Polymorphisms of an Innate Immune Gene, Toll-Like Receptor 4, and Aggressive Prostate Cancer Risk: A Systematic Review and Meta-analysis
- Autori: Weng, P.; Huang, Y.; Page, J.; Chen, J.; Xu, J.; Koutros, S.; Berndt, S.; Chanock, S.; Yeager, M.; Witte, J.; Eeles, R.; Easton, D.; Neal, D.; Donovan, J.; Hamdy, F.; Muir, K.; Giles, G.; Severi, G.; Smith, J.; Balistreri, C.; Shui, I.; Chen, Y.
- Anno di pubblicazione: 2014
- Tipologia: Articolo in rivista (Articolo in rivista)
- OA Link: http://hdl.handle.net/10447/99934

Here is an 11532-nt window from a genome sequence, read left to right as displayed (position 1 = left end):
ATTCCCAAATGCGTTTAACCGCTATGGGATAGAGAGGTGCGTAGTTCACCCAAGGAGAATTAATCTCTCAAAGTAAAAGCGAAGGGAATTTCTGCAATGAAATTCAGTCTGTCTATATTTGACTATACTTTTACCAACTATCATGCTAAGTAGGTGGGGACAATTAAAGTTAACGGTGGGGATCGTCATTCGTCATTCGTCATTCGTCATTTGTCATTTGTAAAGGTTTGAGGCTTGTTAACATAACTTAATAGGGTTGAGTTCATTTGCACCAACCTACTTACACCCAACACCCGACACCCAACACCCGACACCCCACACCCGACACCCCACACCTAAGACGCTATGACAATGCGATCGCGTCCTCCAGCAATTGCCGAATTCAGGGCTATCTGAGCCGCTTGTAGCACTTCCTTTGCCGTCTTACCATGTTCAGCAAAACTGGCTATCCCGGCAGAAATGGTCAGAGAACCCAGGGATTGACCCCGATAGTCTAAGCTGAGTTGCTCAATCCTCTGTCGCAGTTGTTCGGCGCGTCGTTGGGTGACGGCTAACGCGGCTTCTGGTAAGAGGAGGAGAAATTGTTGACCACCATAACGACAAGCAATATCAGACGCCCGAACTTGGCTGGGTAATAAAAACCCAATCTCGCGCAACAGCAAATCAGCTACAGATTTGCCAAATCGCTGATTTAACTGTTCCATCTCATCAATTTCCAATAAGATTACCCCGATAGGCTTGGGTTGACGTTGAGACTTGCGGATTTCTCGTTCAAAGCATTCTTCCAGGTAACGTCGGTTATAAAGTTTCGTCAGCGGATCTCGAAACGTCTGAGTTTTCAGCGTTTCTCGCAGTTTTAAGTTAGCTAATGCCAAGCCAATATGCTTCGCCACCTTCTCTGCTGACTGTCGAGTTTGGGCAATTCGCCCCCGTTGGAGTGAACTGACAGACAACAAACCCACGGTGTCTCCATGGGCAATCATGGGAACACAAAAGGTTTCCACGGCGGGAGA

Background: Toll-like receptor 4 (TLR4) is one of the best known TLR members expressed on the surface of several leukocytes and tissue cells and has a key function in detecting pathogen and danger-associated molecular patterns. The role of TLR4 in the pathophysiology of several age-related diseases is also well recognized, such as prostate cancer (PCa). TLR4 polymorphisms have been related to PCa risk, but the relationship between TLR4 genotypes and aggressive PCa risk has not been evaluated by any systematic reviews. Methods: We performed a systematic review and meta-analysis of candidate-gene and genome-wide association studies analyzing this relationship and included only white population. Considering appropriate criteria, only nine studies were analyzed in the meta-analysis, including 3,937 aggressive PCa and 7,382 controls.Results: Using random effects model, no significant association was found in the ten TLR4 SNPs reported by at least four included studies under any inheritance model (rs2737191, rs1927914, rs10759932, rs1927911, rs11536879, rs2149356, rs4986790, rs11536889, rs7873784, and rs1554973). Pooled estimates from another ten TLR4 SNPs reported by three studies also showed no significant association (rs10759930, rs10116253, rs11536869, rs5030717, rs4986791, rs11536897, rs1927906, rs913930, rs1927905, and rs7045953). Meta-regression revealed that study type was not a significant source of between-study heterogeneity. Conclusions: TLR4 polymorphisms were not significantly associated with the risk of aggressive PCa